A Brazilian teenager falls in love before fleeing home.
André Cabral comes from a wealthy, privileged Rio de Janeiro family, but he’s had his share of suffering. He’s 16 when his mother dies, leaving him with his distant father, a plastic surgeon, and Thiago, his younger brother. Sauma’s debut novel alternates between André’s adolescence and his adulthood: now living in London, he's been left by his wife, and his teenage daughters are nearly grown. There’s a mystery at the heart of this novel that only becomes clear as the narrative unwinds. As a boy, André was cared for by his family’s live-in maid, Rita, and he grew up alongside her beautiful daughter, Luana. What happens between André and Luana is at the heart of this novel’s mystery. Sauma’s work is engaging, her descriptions of Rio evocative, and her prose frequently lyrical. Unfortunately, the key to her mystery isn’t too difficult to predict, and without that element of surprise, the book isn’t altogether satisfying. André is the only full-fledged character. Luana, though prominent both in André’s mind and in the reader’s, remains a cipher. We know her only through André’s longings and never through her own. André drinks with his friends, goes to the beach, stays out all night, and returns home to find Luana hanging the laundry. What is she thinking? you’ll wonder. But you’ll have to go on wondering. Though attuned to the complexities of class and station, Sauma’s work nevertheless feels lacking, as though some animating spark were missing.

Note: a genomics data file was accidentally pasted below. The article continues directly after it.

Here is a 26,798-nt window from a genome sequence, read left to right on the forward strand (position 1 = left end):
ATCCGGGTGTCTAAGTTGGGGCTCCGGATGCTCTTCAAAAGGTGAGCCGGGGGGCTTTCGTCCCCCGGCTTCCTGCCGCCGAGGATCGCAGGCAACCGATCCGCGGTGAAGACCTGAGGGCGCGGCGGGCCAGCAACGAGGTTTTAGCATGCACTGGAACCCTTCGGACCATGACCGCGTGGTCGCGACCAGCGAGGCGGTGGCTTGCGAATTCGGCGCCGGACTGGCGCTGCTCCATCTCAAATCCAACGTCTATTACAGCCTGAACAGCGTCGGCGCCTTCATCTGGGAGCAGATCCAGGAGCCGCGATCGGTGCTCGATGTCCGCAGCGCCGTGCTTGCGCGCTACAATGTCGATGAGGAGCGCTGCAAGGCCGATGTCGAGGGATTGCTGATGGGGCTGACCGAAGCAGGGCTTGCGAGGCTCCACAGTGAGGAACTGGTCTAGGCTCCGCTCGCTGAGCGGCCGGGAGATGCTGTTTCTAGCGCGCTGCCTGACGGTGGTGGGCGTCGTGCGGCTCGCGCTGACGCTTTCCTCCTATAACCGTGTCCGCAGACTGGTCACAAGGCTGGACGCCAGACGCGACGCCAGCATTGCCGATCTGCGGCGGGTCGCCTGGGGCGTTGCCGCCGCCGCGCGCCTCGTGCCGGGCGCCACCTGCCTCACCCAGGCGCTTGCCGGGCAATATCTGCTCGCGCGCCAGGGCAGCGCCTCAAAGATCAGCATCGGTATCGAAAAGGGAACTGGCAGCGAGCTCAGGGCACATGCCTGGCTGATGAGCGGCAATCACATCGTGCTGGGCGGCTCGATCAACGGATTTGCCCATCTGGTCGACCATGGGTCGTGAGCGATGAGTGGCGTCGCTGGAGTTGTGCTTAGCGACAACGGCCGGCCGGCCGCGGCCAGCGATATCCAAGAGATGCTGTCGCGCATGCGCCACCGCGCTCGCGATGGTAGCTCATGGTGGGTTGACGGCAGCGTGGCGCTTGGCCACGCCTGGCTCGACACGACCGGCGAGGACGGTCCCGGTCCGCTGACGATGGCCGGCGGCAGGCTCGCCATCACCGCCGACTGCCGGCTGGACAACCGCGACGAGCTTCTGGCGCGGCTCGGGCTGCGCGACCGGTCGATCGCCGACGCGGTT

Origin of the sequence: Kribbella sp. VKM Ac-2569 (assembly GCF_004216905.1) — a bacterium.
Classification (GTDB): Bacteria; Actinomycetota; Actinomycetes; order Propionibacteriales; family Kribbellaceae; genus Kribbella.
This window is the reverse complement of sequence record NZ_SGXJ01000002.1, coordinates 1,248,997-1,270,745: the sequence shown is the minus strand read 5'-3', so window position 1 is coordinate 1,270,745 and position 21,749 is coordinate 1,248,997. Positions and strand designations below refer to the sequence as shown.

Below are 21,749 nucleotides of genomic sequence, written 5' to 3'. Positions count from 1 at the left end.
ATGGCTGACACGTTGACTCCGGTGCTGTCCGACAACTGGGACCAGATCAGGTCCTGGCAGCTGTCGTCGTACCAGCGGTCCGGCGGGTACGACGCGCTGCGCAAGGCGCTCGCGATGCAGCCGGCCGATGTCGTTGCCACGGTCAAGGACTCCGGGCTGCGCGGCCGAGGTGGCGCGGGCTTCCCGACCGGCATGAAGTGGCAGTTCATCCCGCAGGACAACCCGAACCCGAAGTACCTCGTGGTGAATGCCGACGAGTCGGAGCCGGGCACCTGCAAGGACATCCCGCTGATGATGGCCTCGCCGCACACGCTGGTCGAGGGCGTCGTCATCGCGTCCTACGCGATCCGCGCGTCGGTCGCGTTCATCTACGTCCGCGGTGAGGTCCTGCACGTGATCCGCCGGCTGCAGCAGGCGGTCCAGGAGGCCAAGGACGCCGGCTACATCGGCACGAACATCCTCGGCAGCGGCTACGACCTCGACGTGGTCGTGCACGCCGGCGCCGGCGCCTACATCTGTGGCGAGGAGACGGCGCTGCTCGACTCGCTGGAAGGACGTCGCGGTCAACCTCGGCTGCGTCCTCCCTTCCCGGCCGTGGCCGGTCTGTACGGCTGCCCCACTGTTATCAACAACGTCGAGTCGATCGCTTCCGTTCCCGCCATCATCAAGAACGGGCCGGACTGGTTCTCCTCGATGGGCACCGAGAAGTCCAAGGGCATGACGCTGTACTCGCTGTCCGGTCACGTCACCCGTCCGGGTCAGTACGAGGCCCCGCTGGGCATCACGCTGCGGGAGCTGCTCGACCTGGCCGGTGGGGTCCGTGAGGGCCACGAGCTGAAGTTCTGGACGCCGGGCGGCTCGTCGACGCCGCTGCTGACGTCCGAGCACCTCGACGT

Sauma’s debut is engaging, particularly in its descriptions of Rio, but ultimately disappoints.